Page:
The American Medical Association’s latest attempt to shore up their medical monopoly could have stiff consequences for practitioners who don’t toe the line. Action Alert!
Angered by what they call “quack MDs,” the AMA recently decided to “actively defend the profession.” In particular, it plans to
create ethical guidelines for physicians in the media, write a report on how doctors may be disciplined for violating medical ethics through their press involvement, and release a public statement denouncing the dissemination of dubious medical information through the radio, TV, newspapers, or websites.
Dr. Mehmet Oz of The Dr. Oz Show was specifically mentioned as being responsible for the type of behavior and “pseudoscience” that the AMA would like to curtail.
One of people who helped craft the AMA resolution to tighten control of doctors in the media is not, in fact, a physician himself, but only a medical student. He told Vox in an interview that “Dr. Oz has something like 4 million viewers a day. The average physician doesn’t see a million patients in their [sic] lifetime. That’s why organized medicine should be taking action.” In point of fact, Dr. Oz reaches only half that number—but let’s not let a little thing like accuracy stand in the way of an agenda.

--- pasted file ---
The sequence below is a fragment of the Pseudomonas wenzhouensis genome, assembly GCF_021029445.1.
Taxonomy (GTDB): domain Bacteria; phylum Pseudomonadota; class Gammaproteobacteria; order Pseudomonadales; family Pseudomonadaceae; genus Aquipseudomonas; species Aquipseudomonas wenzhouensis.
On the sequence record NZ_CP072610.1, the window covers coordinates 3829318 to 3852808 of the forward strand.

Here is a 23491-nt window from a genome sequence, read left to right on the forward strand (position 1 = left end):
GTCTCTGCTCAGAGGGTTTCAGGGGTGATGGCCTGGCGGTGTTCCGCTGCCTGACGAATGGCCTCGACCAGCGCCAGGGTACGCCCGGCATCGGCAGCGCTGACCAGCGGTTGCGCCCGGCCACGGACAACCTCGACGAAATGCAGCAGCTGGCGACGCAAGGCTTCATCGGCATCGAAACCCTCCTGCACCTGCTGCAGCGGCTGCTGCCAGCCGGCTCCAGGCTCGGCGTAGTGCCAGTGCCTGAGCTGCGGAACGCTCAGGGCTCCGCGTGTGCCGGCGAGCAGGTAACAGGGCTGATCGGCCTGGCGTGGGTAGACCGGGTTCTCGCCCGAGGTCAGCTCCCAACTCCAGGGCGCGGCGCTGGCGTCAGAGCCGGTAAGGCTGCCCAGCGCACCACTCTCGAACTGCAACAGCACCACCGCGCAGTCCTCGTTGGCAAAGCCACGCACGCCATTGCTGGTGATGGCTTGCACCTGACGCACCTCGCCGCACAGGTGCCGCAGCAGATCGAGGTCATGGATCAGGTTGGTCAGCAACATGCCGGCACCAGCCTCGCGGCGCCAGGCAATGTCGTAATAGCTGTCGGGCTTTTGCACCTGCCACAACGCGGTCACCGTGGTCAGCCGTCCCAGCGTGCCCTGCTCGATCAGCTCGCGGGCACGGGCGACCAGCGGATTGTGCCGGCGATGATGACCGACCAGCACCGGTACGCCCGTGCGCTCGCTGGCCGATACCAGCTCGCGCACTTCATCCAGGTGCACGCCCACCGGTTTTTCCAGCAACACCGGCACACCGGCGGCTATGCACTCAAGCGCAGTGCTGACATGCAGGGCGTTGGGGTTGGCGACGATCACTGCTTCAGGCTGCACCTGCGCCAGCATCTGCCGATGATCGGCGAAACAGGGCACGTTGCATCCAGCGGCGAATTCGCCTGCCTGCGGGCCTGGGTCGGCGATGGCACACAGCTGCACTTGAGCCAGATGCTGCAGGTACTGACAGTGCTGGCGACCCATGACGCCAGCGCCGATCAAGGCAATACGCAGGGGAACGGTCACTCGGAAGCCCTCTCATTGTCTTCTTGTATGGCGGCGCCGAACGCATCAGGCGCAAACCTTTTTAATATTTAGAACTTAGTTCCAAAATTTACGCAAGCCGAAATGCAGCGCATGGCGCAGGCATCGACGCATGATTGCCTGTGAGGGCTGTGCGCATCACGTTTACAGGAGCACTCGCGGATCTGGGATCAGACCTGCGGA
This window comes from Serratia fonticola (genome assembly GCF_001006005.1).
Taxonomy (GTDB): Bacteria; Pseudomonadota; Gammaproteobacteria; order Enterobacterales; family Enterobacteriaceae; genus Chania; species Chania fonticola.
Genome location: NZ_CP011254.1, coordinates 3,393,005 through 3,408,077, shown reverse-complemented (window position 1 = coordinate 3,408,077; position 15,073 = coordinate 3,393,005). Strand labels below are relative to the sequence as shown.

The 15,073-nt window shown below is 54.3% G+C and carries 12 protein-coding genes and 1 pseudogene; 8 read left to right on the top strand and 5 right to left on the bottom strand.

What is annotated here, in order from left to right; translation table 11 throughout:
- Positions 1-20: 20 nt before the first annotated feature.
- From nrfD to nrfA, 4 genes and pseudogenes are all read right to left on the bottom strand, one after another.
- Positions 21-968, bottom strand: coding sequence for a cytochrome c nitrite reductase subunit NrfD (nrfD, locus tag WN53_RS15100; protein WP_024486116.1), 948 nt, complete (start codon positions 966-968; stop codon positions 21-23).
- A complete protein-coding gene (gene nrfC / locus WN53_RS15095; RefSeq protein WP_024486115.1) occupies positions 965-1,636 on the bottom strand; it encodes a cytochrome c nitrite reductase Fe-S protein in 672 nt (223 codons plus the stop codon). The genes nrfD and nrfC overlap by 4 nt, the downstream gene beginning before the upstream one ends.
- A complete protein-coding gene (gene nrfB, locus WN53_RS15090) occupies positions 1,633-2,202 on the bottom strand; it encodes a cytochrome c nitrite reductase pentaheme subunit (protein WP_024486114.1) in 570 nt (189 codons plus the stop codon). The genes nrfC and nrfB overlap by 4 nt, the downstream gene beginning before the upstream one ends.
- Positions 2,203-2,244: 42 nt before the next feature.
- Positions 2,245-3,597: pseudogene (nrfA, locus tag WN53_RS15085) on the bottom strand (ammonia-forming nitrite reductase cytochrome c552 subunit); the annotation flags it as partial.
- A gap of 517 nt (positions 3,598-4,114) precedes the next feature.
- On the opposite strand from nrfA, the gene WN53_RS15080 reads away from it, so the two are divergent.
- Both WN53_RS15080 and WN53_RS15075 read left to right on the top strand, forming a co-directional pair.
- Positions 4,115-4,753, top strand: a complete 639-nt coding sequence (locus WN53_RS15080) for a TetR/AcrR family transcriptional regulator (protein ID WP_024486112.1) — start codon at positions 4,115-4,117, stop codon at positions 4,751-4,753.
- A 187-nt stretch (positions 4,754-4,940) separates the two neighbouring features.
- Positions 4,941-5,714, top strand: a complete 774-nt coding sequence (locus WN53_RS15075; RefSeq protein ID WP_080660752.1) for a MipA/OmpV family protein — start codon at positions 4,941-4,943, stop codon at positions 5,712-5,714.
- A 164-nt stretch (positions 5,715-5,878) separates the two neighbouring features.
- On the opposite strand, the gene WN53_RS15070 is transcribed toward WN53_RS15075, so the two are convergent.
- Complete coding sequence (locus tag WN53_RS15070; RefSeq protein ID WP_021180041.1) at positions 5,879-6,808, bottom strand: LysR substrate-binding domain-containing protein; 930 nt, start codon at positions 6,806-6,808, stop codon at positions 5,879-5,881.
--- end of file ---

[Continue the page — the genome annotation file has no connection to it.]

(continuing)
Keep in mind that the AMA is not the voice of the medical profession. Its membership has slipped to the point where it represents only 17% of MDs, and many of those are free memberships given to medical students, yet it remains the fifth most powerful special interest on Capitol Hill, spending $19.7 million on lobbying in 2014. This gives it the clout to influence Medicare prices, make recommendations that shape national policy, and rake in about $218.8 million a year from its government-granted CPT medical code monopoly.